Finally, my list was complete and I started to make the purchases. Keep in mind that some things you want are out of stock or may take a while to ship, but I wanted what I wanted and I was willing to wait for it because I had the time. After all, I was only in step three of my six step process.
Below is a list of the categories and all the supplies I purchased.
food & water
Fromm Food ($32.00): I like this food because it is produced locally in Mequon, Wisconsin. The food contains high-quality meats, vegetables, grains and fruits.
Regular Treats ($5.49): I am not committed to any particular brand of treats. I like to mix it up, but ingredients are key. I look for one or two whole-ingredients.
Training Treats ($8.99): These mini treats are great to use for training purposes. Again, I am not committed to a specific brand. I just look at the ingredients before purchasing.
Feeding Station: ($TBD) At the time of this writing, I have not found a feeding station that I like. If you have any ideas leave them in the comments section below. I am looking for a particular height and particular "look" to go with my decor. When the food dishes are up higher it helps dogs digest their food better. When I find one, I will report back.
Stainless Steal Pet Bowls: ($14.99) I purchased two of these at a local pet store. They are nothing fancy. I knew I wanted stainless. Stainless is easy to clean and healthier than plastic or ceramic.
Shampoo ($18.59): I purchased this shampoo because it is organic and free of sulphates, chemicals and fragrances. The seasons and my home can be dry, so I wanted to make sure the shampoo was oatmeal based because oatmeal is good for dry skin.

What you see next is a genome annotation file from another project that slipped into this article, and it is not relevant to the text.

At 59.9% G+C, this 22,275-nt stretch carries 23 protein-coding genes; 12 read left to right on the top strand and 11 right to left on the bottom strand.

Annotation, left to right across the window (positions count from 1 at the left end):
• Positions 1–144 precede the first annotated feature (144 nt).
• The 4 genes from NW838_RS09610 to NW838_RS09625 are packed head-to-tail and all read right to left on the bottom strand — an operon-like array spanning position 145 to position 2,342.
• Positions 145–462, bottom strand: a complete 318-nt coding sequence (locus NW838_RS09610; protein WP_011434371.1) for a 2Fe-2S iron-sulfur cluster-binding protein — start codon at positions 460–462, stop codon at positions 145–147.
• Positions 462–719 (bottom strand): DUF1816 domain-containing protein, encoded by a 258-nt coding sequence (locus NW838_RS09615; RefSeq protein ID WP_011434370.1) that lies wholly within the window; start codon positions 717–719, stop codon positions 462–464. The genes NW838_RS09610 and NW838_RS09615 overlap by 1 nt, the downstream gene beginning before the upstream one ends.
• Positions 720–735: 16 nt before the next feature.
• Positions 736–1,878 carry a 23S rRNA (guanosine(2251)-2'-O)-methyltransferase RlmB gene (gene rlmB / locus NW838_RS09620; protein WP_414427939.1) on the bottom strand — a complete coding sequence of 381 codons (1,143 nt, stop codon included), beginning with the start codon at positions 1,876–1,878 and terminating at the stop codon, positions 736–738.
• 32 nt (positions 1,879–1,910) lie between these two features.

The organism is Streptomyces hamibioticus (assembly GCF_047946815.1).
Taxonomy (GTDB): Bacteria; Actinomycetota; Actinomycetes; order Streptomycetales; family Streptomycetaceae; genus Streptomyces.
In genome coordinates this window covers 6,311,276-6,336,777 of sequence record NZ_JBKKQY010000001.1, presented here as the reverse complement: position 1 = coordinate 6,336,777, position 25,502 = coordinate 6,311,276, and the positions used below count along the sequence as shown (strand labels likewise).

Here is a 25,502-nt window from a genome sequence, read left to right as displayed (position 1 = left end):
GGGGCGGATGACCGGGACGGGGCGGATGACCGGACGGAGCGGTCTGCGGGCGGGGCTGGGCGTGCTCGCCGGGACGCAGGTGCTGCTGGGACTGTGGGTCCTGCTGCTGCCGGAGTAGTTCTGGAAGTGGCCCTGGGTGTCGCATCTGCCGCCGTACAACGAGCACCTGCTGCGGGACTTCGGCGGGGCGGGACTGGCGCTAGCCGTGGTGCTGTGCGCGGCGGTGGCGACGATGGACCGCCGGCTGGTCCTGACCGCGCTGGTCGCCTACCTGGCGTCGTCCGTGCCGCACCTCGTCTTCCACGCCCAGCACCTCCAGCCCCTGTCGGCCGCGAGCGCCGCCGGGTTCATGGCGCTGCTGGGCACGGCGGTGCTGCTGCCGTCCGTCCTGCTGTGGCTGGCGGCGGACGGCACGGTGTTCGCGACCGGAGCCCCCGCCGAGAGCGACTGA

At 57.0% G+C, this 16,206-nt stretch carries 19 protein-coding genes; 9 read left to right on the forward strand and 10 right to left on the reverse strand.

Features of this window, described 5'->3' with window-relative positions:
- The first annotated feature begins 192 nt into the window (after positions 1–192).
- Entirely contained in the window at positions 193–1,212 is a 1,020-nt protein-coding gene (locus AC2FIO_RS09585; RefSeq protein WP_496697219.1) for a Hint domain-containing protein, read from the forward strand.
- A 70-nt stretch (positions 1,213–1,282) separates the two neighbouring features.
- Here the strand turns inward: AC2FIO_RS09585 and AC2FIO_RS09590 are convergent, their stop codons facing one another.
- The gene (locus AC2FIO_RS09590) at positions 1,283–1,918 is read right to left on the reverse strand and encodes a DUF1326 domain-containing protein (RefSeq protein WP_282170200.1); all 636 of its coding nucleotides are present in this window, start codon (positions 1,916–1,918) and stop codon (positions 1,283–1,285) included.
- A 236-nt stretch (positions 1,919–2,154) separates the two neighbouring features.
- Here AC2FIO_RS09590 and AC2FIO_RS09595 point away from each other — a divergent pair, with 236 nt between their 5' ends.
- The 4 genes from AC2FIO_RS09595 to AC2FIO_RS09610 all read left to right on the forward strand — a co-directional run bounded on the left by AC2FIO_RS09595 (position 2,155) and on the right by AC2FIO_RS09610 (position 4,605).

Zoom Groom ($14.27): I love this brush. It is more like a massage than anything! The rubber is very gentle on a dog's skin and it removes a ton of hair. If I could only have one brush this would be it.
De-Shedding Tool ($36.79): This tool also removes a ton of hair and does a nice job at reaching the undercoat.
Two-Sided Brush ($5.99): A two-in-one basic brush for the quick daily grooming sessions.
Bath Towel ($13.99): This microfiber bath towel is not just for post-baths. We use it to dry off when we come home from a walk in the rain or snow.
Bathrobe ($30.99): After a bath, Woodrow likes to do a shake down. I like to put a bathrobe on him for a few minutes to help his body get back to a normal temperature. (The photo above was released with his permission.)
Ear Cleaner ($9.69): I clean Woodrow's ears once per month. There are not too many options on the market, but this product seems to remove the buildup.
Cotton Balls ($1.00): I purchase these at the dollar store. I find I am always in need of cotton balls. The other day we had to put some ointment on his paw because he cracked open his paw pad. We use the cotton balls for cleaning out his ears too.